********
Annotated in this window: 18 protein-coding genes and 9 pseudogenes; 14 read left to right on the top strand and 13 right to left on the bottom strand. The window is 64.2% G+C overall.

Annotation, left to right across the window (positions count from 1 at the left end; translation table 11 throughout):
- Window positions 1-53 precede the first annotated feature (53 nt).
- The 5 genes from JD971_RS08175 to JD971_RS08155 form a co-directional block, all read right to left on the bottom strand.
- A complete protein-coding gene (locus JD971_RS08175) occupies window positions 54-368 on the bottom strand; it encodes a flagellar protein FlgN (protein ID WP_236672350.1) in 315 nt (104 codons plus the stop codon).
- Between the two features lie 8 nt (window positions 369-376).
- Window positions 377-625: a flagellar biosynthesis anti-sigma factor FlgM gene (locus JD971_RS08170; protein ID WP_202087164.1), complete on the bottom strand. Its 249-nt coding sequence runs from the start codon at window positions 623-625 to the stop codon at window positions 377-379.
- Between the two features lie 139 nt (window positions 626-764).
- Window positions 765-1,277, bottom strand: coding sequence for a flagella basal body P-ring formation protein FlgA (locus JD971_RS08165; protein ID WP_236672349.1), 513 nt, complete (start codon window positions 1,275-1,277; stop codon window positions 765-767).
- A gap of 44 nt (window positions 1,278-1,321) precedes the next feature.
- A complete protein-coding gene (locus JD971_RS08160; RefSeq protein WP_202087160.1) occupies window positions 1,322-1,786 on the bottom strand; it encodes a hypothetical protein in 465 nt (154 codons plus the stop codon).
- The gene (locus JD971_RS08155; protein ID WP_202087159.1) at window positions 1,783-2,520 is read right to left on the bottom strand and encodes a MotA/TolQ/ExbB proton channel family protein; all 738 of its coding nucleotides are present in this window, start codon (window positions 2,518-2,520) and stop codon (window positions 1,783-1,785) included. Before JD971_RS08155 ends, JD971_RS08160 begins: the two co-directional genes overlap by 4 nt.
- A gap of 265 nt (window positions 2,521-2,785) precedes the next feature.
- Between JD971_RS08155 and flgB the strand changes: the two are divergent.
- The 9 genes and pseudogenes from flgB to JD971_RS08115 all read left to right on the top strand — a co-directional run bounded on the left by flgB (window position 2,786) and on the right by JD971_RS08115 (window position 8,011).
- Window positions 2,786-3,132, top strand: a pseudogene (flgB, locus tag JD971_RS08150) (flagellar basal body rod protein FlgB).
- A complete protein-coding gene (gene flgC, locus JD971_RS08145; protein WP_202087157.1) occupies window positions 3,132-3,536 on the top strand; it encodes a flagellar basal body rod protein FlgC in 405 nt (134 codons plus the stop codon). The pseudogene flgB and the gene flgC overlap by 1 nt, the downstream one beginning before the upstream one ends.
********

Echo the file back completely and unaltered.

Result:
Annotated in this window: 18 protein-coding genes and 9 pseudogenes; 14 read left to right on the top strand and 13 right to left on the bottom strand. The window is 64.2% G+C overall.

Annotation, left to right across the window (positions count from 1 at the left end; translation table 11 throughout):
- Window positions 1-53 precede the first annotated feature (53 nt).
- The 5 genes from JD971_RS08175 to JD971_RS08155 form a co-directional block, all read right to left on the bottom strand.
- A complete protein-coding gene (locus JD971_RS08175) occupies window positions 54-368 on the bottom strand; it encodes a flagellar protein FlgN (protein ID WP_236672350.1) in 315 nt (104 codons plus the stop codon).
- Between the two features lie 8 nt (window positions 369-376).
- Window positions 377-625: a flagellar biosynthesis anti-sigma factor FlgM gene (locus JD971_RS08170; protein ID WP_202087164.1), complete on the bottom strand. Its 249-nt coding sequence runs from the start codon at window positions 623-625 to the stop codon at window positions 377-379.
- Between the two features lie 139 nt (window positions 626-764).
- Window positions 765-1,277, bottom strand: coding sequence for a flagella basal body P-ring formation protein FlgA (locus JD971_RS08165; protein ID WP_236672349.1), 513 nt, complete (start codon window positions 1,275-1,277; stop codon window positions 765-767).
- A gap of 44 nt (window positions 1,278-1,321) precedes the next feature.
- A complete protein-coding gene (locus JD971_RS08160; RefSeq protein WP_202087160.1) occupies window positions 1,322-1,786 on the bottom strand; it encodes a hypothetical protein in 465 nt (154 codons plus the stop codon).
- The gene (locus JD971_RS08155; protein ID WP_202087159.1) at window positions 1,783-2,520 is read right to left on the bottom strand and encodes a MotA/TolQ/ExbB proton channel family protein; all 738 of its coding nucleotides are present in this window, start codon (window positions 2,518-2,520) and stop codon (window positions 1,783-1,785) included. Before JD971_RS08155 ends, JD971_RS08160 begins: the two co-directional genes overlap by 4 nt.
- A gap of 265 nt (window positions 2,521-2,785) precedes the next feature.
- Between JD971_RS08155 and flgB the strand changes: the two are divergent.
- The 9 genes and pseudogenes from flgB to JD971_RS08115 all read left to right on the top strand — a co-directional run bounded on the left by flgB (window position 2,786) and on the right by JD971_RS08115 (window position 8,011).
- Window positions 2,786-3,132, top strand: a pseudogene (flgB, locus tag JD971_RS08150) (flagellar basal body rod protein FlgB).
- A complete protein-coding gene (gene flgC, locus JD971_RS08145; protein WP_202087157.1) occupies window positions 3,132-3,536 on the top strand; it encodes a flagellar basal body rod protein FlgC in 405 nt (134 codons plus the stop codon). The pseudogene flgB and the gene flgC overlap by 1 nt, the downstream one beginning before the upstream one ends.